Food & Drink: Core values

‘Farmsteads of the California Coast’ a behind-the-scenes look at where the state’s food is grown

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On Sunday, April 24 at Gospel Flat Farm, creators of the recently released book ‘Farmsteads of the California Coast’ will talk about their inspiration, and visitors can enjoy produce and products cultivated by some of the featured farmers. Photo courtesy of ‘Farmsteads of the California Coast.'

By Tanya Henry

Bolinas’ Gospel Flat Farm, Hog Island Oyster Company in Marshall and Point Reyes Farmstead Cheese Company are three of the 12 producers featured in the newly released book, Farmsteads of the California Coast.

This intimate collection of farm stories, recipes and the people behind them is a true collaboration between local food writer Sarah Henry (no relation), publisher of Yellow Pear Press, Lisa McGuinness and photographer Erin Scott. The idea stemmed from a visit by McGuinness to Harley Farms Goat Dairy in Pescadero, which inspired her to learn more about the Golden State’s coastal farmers.

“This book is really about celebrating farmers and bringing people back to the farm,” explains Henry, who notes that our culture of celebrity worship focuses a great deal on chefs and restaurants and less on the folks who grow and produce our food.

Henry, a Berkeley-based writer, received a writing fellowship from the Mesa Refuge in Point Reyes Station, where she wrote most of the book. But much of her research took her on the road as far north as Philo to The Apple Farm, and down south to a citrus, avocado and fresh-cut flower operation in Carpinteria.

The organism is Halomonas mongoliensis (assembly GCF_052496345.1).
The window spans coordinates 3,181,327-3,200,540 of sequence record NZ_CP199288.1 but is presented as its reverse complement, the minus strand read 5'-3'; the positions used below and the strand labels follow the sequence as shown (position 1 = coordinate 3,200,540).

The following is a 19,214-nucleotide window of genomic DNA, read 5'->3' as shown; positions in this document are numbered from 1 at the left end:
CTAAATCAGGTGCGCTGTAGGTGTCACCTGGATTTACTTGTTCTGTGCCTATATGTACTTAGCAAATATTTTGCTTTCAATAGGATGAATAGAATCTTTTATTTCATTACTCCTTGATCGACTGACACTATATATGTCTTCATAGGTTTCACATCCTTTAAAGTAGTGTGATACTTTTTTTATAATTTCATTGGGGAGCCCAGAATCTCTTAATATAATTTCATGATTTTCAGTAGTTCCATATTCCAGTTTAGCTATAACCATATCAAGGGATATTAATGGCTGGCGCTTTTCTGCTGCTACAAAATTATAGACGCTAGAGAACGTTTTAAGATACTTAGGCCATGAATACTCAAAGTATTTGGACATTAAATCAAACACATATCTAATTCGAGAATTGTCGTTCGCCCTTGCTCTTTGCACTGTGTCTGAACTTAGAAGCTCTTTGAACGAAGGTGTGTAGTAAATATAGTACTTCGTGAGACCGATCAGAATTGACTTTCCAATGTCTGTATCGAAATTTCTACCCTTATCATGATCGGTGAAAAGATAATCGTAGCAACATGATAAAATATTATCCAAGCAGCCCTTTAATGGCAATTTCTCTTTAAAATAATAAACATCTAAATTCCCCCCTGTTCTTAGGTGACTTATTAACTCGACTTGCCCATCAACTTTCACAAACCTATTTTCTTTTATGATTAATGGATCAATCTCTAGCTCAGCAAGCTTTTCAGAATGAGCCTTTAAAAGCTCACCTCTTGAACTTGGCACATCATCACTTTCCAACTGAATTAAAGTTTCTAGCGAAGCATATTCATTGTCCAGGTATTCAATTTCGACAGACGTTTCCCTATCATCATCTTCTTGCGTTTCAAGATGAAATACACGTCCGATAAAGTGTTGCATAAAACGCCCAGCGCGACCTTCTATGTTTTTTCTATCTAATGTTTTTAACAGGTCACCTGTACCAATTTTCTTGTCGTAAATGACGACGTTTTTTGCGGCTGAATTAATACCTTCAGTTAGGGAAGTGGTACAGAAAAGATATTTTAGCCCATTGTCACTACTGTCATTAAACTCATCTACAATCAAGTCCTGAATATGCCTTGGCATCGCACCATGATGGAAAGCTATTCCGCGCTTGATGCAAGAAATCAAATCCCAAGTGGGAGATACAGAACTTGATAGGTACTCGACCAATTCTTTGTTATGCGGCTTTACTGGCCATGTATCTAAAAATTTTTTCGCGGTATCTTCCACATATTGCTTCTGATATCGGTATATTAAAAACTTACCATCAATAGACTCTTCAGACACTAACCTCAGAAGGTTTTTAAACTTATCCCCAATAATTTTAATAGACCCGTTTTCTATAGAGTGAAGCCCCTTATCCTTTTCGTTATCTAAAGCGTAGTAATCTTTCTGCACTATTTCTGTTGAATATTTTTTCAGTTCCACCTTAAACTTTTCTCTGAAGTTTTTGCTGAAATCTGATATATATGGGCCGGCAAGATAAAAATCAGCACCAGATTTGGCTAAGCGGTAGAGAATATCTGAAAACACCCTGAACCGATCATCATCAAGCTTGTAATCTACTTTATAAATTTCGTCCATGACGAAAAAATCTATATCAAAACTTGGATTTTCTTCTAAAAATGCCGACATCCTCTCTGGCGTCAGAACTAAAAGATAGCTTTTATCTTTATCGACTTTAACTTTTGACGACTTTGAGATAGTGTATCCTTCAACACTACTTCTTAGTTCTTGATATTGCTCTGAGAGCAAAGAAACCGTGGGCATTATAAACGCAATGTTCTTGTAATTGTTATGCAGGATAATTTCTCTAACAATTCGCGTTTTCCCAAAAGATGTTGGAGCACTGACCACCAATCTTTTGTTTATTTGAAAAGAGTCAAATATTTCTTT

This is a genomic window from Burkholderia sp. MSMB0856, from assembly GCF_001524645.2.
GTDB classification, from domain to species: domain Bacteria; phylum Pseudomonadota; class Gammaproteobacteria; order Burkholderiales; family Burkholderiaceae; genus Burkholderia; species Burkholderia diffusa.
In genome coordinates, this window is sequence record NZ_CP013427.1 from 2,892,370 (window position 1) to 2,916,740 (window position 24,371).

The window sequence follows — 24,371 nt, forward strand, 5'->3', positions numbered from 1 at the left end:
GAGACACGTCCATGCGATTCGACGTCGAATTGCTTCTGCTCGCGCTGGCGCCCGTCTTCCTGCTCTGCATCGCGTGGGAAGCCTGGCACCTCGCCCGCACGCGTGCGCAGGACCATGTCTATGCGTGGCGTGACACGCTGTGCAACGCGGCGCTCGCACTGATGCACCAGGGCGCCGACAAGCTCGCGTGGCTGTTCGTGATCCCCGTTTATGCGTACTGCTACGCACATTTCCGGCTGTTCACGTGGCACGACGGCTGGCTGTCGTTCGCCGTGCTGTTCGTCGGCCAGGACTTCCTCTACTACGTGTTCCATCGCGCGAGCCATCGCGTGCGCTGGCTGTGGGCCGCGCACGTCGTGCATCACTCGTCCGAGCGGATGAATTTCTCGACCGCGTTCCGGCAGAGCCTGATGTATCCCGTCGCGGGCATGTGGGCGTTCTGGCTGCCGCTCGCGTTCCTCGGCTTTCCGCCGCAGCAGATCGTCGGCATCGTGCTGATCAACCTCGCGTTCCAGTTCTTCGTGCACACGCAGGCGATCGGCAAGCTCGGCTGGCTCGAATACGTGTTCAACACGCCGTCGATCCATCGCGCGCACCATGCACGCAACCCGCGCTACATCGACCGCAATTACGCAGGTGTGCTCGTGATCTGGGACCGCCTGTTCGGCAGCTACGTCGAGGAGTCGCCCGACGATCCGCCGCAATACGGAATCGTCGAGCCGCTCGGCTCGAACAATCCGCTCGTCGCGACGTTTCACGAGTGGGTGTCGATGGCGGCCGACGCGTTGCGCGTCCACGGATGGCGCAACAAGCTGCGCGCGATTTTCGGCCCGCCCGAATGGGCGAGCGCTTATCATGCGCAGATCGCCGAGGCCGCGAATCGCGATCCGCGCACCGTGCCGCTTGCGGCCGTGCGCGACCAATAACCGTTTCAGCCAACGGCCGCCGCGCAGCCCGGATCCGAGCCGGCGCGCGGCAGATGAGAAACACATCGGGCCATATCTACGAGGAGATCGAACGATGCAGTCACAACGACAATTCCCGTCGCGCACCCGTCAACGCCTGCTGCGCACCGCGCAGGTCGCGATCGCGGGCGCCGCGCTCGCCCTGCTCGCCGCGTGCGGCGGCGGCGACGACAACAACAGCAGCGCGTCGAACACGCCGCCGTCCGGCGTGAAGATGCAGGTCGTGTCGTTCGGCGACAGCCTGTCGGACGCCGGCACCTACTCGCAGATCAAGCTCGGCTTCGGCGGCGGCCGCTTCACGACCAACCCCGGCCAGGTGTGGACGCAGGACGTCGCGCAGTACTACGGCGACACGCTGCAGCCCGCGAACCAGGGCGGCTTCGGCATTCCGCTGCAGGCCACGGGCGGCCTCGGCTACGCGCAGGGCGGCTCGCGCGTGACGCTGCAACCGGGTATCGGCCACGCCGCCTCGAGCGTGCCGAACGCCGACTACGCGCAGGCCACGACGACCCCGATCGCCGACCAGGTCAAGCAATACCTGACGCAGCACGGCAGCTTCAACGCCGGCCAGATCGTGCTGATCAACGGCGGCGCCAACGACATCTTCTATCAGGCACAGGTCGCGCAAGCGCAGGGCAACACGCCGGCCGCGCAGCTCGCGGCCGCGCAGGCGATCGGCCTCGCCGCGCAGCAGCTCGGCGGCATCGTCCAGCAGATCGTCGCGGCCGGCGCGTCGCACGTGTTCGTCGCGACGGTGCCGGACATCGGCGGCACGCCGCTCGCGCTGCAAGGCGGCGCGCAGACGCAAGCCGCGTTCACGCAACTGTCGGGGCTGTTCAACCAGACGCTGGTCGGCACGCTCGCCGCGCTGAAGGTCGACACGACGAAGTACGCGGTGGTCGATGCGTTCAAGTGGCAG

Having grown up on the Central Coast, and driven up and down Highway 101 hundreds of times, I thought I knew the area well. However, this thoughtful collection introduces us to some lesser-known farmers, who unlike their inland contemporaries, face different kinds of challenges, and offer products that thrive in coastal climes.

Farmsteads, by definition, include agricultural land, barns and other structures. They are also places where food producers make and sell value-added products like pickles, preserves or wine and cheese. The Giacomini family’s Point Reyes Farmstead Cheese Company cites this designation as a core value, which means that they have complete control over their raw ingredients—from the feeding and treatment of their cows, to the quality of milk used in their award-winning blue cheeses.

There is much to discover in this compact and beautifully photographed book. Organized geographically from north to south, each section begins with the name of the farm, its location, hours and tour availability. Recipes from each farmstead are also offered, and readers get a glimpse into the lives of these committed folks—mothers, daughters, fathers and sons, many of whom are second- and third-generation families producing some of the state’s very best food.

‘Farmsteads of the California Coast’ book launch party, Sunday, April 24, 2pm, Gospel Flat Farm, 140 Olema-Bolinas Rd., Bolinas; Order the book on amazon.com.

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